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Open Access Publications from the University of California

The Essential Role of Organizational Law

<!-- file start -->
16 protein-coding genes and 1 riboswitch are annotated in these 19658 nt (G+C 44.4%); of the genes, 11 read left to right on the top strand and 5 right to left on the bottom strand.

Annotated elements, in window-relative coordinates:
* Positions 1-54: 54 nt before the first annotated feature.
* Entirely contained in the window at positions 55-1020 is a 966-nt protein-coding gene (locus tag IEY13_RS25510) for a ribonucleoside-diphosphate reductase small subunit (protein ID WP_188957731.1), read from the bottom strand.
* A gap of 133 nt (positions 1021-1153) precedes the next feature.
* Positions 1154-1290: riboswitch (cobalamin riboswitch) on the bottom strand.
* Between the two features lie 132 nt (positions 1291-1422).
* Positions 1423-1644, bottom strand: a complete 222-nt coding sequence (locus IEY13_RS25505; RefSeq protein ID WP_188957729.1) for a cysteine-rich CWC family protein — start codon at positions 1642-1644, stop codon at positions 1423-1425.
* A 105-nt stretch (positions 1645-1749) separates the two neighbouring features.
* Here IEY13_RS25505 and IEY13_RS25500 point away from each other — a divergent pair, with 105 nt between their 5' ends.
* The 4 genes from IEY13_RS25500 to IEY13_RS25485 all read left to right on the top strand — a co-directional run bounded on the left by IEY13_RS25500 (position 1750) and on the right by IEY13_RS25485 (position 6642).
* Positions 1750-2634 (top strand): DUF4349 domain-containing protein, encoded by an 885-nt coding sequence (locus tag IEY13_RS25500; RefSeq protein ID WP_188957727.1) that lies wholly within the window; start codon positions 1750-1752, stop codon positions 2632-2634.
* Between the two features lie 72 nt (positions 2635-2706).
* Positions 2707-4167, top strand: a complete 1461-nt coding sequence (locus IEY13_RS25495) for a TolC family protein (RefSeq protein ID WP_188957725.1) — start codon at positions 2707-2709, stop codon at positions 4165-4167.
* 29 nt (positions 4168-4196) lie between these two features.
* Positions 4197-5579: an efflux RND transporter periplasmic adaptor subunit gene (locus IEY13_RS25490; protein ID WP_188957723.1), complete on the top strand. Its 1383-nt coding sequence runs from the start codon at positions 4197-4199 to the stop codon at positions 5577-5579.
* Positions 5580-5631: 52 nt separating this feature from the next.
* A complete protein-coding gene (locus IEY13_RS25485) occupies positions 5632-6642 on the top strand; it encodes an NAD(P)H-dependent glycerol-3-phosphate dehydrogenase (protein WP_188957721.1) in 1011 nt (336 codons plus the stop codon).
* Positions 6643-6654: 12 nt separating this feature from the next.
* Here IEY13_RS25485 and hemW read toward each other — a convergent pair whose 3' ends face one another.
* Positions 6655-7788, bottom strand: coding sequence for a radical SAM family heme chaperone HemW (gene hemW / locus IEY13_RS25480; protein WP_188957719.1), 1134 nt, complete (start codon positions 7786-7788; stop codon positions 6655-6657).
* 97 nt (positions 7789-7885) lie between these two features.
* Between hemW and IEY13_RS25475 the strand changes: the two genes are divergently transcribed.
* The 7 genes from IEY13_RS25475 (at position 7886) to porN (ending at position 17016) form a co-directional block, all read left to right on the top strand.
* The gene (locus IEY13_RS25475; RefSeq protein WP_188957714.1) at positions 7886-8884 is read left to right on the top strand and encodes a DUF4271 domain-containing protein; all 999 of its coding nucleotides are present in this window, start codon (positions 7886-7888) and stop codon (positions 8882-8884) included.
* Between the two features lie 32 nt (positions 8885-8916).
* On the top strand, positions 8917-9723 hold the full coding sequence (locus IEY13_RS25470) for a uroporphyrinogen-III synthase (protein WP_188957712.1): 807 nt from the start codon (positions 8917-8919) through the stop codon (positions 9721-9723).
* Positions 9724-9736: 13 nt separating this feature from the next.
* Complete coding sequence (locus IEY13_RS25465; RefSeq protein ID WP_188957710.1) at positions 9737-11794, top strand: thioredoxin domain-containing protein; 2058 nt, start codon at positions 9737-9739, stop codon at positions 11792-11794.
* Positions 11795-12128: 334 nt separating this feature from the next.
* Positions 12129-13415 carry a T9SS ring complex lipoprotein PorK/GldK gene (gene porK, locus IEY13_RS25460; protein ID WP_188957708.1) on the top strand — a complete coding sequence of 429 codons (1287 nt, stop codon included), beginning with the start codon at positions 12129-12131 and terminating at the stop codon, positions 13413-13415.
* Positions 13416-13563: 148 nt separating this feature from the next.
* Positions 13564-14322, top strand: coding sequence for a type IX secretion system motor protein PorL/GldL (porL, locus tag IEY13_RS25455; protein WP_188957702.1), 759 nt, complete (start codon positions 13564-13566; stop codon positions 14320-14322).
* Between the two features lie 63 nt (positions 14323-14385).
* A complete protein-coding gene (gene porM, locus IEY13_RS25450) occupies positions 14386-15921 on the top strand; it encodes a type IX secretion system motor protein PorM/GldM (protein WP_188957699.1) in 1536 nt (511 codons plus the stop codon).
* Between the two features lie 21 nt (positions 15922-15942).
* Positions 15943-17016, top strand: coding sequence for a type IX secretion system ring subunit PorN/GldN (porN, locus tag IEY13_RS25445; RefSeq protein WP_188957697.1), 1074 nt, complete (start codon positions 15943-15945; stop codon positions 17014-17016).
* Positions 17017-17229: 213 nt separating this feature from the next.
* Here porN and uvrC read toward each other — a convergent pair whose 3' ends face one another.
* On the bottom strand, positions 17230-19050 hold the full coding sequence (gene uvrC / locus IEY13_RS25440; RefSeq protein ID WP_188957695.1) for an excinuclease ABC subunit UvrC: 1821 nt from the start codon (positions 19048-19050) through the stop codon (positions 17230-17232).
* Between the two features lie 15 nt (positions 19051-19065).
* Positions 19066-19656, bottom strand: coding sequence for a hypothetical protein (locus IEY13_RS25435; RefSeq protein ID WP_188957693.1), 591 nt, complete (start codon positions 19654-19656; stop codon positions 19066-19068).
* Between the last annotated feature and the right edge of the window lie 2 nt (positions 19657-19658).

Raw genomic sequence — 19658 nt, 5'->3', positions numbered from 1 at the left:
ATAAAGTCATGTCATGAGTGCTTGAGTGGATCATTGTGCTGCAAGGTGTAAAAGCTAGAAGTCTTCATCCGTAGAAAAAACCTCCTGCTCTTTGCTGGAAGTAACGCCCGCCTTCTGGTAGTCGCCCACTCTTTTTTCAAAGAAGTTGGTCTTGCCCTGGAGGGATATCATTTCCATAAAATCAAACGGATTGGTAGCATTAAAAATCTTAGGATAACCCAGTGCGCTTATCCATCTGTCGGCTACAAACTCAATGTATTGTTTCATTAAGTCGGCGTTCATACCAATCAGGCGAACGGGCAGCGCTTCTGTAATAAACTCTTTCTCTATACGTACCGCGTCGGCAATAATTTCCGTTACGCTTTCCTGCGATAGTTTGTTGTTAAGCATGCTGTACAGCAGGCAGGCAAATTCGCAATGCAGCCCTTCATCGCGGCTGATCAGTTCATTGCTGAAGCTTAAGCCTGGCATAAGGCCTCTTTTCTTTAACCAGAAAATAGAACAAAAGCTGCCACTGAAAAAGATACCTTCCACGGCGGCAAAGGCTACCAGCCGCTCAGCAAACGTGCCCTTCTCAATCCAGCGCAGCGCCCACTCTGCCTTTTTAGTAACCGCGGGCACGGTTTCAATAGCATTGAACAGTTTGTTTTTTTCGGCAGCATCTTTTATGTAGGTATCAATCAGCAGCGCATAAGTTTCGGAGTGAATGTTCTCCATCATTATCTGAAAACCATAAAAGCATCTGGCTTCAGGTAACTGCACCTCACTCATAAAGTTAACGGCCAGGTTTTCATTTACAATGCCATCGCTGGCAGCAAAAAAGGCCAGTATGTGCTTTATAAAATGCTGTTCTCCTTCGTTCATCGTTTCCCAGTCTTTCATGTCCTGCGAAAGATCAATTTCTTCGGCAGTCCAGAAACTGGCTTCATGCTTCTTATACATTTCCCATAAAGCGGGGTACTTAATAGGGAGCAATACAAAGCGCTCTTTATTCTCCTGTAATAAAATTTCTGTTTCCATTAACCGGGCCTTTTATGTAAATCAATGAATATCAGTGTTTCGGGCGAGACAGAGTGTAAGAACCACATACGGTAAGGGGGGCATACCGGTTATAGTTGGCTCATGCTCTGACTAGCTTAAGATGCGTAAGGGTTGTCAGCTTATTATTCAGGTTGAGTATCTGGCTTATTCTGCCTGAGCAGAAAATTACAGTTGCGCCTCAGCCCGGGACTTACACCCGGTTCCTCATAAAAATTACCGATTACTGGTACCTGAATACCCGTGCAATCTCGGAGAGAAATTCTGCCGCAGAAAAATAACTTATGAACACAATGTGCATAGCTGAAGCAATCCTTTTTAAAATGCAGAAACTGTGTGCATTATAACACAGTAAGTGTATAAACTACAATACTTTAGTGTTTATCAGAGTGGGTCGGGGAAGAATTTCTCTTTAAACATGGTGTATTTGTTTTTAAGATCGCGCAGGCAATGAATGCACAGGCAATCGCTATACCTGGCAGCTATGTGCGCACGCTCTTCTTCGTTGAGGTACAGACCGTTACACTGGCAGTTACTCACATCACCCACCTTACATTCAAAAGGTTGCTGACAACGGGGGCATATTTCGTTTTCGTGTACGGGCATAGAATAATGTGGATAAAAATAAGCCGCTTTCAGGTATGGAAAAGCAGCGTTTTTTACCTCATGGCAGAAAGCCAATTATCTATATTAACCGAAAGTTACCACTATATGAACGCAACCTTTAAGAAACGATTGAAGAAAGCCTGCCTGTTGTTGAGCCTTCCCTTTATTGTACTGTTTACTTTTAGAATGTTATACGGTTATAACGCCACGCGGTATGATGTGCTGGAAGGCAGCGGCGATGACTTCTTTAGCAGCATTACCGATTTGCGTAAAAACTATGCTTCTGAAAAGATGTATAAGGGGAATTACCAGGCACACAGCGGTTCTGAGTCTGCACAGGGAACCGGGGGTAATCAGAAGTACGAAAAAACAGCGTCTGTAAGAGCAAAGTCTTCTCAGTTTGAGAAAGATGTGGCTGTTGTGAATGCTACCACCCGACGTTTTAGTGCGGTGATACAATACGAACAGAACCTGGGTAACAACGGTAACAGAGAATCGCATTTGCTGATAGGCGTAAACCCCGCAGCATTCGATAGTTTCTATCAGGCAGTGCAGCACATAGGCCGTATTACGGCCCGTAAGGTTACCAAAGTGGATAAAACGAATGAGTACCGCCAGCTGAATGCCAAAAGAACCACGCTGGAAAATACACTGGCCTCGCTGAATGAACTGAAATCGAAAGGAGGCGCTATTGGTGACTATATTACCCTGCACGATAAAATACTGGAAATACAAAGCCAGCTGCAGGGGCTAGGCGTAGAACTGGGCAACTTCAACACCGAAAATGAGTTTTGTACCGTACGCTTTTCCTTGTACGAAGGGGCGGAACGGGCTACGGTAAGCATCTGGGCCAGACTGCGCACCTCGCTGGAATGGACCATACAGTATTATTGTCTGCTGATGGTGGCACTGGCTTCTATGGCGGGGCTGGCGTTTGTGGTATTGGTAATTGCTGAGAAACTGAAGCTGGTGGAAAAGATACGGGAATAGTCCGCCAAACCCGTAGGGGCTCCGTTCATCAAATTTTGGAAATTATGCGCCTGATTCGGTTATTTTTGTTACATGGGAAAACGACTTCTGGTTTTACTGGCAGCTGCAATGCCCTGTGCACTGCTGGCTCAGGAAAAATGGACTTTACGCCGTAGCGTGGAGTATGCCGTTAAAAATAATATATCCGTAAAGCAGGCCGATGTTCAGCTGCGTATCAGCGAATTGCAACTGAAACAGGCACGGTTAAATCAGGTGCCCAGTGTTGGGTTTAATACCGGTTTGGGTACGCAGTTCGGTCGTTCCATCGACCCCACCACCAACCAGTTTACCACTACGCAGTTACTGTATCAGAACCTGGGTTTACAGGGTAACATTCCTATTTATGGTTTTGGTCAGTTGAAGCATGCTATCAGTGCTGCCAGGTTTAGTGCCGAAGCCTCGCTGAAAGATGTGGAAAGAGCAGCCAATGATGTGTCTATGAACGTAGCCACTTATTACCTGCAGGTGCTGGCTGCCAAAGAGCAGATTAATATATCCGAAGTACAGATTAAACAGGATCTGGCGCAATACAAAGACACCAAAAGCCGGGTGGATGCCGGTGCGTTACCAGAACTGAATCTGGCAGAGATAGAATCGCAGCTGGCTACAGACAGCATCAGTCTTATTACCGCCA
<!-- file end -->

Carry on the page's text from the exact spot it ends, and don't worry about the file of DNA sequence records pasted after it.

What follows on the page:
The Role and Structure of Organizational Law In every society, the law establishes a set of standard legal entities. In the United States, these entities include the business corporation, the cooperative corporation, the nonprofit corporation, the municipal corporation, the limited liability company, the general partnership, the limited partnership, the private trust, the charitable trust, and marriage. In important respects, the number and nature of these entities is often strikingly similar from one jurisdiction to another, but at the same time, there are conspicuous variations, even among jurisdictions with similar economies. In this essay, we focus on two questions: What are the common features shared by legal entities, and to what extent do these features require specialized legal rules? Our thesis is that the essential feature of organizational law is asset partitioning -- that is, the provision of a mechanism by which creditors of the firm obtain a priority claim in the firm's assets over individual creditors of the firm's managers or HBIs. The idea that partitioning a fixed pool of assets can reduce overall costs of credit by reducing monitoring costs is already familiar. In large part, however, the existing literature focuses on devices for asset partitioning other than organizational law (for example, security interests). Our contribution here is to demonstrate the close relationship between asset partitioning and organizational law.

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